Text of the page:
Hey! So the luna moth I recently posted on iNat got me thinking. All the luna moths I've seen (in pictures) are much larger with brighter green, translucent wings. That's why I wasn't sure if it was Actias luna, or just in the genus Actius. I guess the same can be said for the flannel moth I posted, too. It's so close, but a little different. Is this just normal species variation? Or something else? I figured if anyone could answer, it'd be you! Pleasexthanks

Hello (finally)! You are absolutely correct to think this is normal species variation, and this is one of the trickiest parts about learning how to identify any type of living organism. How do you know that a Chihuahua and a St. Bernard are the same species without memorizing all the dog breeds? 

There are key morphological features that are still the same within a species, even if they are vastly different sizes, shapes, or colors. Range is also extremely important when you are identifying species. Actias is a fairly small genus, with approximately 25 species worldwide. If for no other reason, your green moth has to be Actias luna because of those 25 species, only one exists in North America.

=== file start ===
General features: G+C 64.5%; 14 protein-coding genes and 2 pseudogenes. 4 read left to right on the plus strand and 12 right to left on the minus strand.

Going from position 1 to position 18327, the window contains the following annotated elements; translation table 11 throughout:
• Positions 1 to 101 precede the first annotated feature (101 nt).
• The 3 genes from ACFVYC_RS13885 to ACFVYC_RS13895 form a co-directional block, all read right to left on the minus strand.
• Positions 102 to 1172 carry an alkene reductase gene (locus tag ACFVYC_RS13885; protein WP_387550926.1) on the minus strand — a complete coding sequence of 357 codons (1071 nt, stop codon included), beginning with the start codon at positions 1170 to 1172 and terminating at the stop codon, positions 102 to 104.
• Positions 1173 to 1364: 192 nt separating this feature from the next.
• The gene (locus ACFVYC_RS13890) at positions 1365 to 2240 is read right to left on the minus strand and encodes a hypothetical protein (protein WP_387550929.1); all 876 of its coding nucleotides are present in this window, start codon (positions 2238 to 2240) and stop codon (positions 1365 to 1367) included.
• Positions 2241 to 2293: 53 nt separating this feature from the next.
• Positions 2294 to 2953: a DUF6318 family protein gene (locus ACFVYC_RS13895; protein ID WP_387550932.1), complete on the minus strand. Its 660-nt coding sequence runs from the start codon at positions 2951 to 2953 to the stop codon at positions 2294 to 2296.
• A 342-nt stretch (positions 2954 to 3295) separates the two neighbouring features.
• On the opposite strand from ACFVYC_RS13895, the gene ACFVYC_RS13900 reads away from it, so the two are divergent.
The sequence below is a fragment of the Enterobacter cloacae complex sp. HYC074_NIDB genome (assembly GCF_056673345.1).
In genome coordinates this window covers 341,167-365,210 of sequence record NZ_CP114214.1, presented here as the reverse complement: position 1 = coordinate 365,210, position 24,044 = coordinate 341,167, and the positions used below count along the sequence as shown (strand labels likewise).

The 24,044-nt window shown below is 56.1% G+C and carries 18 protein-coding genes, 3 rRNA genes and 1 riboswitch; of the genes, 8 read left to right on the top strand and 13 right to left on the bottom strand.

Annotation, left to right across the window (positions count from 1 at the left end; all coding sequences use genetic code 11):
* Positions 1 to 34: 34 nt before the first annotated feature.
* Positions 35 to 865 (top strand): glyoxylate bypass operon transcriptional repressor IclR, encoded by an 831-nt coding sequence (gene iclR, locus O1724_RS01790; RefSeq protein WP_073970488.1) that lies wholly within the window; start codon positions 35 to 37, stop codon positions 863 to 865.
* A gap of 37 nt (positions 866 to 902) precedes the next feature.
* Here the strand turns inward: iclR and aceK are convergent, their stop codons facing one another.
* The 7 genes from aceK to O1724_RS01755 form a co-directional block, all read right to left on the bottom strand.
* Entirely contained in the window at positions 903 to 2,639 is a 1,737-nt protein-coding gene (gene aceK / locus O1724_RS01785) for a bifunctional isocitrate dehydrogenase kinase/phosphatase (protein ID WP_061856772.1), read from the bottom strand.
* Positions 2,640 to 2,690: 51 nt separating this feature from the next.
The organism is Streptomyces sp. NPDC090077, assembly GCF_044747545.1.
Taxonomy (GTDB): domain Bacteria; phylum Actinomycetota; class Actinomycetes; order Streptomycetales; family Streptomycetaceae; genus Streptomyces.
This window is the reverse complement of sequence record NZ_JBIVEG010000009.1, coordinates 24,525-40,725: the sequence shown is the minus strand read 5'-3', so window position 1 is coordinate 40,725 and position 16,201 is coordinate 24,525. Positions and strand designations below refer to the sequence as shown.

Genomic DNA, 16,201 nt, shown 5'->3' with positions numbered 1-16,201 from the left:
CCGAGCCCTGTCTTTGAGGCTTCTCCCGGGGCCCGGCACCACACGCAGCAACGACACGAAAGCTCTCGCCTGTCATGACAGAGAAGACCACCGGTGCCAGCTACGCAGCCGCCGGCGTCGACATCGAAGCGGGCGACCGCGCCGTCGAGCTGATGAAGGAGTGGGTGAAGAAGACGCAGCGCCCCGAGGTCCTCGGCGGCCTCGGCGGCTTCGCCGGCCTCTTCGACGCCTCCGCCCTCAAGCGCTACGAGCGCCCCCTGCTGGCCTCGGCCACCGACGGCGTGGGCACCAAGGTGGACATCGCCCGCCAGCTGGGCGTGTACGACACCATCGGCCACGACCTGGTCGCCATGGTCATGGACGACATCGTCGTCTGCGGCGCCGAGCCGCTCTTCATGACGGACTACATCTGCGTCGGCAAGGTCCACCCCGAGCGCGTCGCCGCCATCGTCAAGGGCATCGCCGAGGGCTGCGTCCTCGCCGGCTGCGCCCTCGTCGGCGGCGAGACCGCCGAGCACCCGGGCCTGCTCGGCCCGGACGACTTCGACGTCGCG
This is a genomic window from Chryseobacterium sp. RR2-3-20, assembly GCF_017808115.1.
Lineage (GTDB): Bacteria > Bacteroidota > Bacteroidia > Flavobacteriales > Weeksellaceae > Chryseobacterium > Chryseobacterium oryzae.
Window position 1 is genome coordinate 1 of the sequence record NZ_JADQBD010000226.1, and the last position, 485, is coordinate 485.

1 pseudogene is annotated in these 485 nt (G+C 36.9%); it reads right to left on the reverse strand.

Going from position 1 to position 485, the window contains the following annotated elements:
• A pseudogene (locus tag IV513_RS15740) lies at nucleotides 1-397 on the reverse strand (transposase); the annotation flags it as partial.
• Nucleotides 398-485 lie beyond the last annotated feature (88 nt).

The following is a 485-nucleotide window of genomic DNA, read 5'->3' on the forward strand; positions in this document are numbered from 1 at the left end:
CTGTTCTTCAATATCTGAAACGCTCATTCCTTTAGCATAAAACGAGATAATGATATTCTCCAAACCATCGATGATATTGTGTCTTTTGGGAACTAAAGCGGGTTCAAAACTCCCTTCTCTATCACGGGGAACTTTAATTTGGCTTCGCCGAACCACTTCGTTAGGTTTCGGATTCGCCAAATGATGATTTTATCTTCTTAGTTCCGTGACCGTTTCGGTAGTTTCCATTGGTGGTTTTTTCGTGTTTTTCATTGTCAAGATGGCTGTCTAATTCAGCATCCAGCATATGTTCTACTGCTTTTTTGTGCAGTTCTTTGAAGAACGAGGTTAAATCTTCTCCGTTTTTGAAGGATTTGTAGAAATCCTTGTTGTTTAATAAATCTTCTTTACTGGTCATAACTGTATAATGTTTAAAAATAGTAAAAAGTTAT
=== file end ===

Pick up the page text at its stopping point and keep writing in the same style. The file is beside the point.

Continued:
Naturally, you may wonder why is there so much variation? Well, why is there so much variation between people? Why are some people tall when others are very short? Why do some people have brown eyes, when others have green eyes? The same factors can influence animals in similar ways, even if they are vastly different species. 

Genetics: Maybe your moth had the “short” gene!